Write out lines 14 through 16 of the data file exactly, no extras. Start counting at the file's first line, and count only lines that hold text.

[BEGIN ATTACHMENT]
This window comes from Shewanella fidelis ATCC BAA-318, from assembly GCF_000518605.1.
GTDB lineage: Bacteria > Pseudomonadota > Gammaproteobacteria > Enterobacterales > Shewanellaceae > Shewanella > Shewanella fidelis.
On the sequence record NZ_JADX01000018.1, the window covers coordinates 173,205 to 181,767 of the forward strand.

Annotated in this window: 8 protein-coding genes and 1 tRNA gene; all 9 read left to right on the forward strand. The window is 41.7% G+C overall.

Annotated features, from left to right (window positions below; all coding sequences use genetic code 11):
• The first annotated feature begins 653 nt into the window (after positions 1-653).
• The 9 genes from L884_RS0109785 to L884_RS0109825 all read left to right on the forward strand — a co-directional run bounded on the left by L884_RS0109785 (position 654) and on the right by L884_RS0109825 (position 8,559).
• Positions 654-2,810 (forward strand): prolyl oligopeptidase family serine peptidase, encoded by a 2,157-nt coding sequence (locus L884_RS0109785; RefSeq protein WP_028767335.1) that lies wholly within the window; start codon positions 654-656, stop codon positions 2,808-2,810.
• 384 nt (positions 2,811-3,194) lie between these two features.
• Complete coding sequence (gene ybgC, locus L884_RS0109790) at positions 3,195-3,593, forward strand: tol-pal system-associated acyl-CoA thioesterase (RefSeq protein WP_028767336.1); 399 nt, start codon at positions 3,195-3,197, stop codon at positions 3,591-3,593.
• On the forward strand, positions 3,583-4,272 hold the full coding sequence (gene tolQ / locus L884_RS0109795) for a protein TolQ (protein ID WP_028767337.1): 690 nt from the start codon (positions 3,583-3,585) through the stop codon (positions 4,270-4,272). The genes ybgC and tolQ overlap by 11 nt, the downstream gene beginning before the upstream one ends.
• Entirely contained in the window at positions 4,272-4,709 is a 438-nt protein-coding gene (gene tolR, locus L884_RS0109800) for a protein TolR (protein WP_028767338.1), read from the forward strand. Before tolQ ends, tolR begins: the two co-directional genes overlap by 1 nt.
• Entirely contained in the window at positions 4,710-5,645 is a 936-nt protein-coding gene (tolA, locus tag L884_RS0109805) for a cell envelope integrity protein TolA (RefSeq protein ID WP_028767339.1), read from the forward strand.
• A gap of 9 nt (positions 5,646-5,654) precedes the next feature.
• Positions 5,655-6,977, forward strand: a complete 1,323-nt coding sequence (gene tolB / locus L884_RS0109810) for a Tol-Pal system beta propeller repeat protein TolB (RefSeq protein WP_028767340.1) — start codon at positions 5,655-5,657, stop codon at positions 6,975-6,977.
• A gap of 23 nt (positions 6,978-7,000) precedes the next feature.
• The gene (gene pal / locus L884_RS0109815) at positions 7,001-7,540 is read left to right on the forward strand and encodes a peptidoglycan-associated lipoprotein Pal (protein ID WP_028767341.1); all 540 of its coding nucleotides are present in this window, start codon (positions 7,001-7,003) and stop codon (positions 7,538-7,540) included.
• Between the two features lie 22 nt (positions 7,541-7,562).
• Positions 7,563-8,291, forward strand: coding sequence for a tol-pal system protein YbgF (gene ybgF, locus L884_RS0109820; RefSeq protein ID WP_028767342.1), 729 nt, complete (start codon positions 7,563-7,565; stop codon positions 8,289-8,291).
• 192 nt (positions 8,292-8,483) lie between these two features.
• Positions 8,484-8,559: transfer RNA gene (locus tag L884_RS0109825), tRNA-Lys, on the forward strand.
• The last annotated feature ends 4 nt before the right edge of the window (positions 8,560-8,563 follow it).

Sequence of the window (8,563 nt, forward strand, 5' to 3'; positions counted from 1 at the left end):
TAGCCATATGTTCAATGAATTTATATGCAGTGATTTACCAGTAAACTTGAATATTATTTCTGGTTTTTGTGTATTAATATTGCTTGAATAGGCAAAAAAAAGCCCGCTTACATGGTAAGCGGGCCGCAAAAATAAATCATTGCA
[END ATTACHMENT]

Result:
• A gap of 9 nt (positions 5,646-5,654) precedes the next feature.
• Positions 5,655-6,977, forward strand: a complete 1,323-nt coding sequence (gene tolB / locus L884_RS0109810) for a Tol-Pal system beta propeller repeat protein TolB (RefSeq protein WP_028767340.1) — start codon at positions 5,655-5,657, stop codon at positions 6,975-6,977.
• A gap of 23 nt (positions 6,978-7,000) precedes the next feature.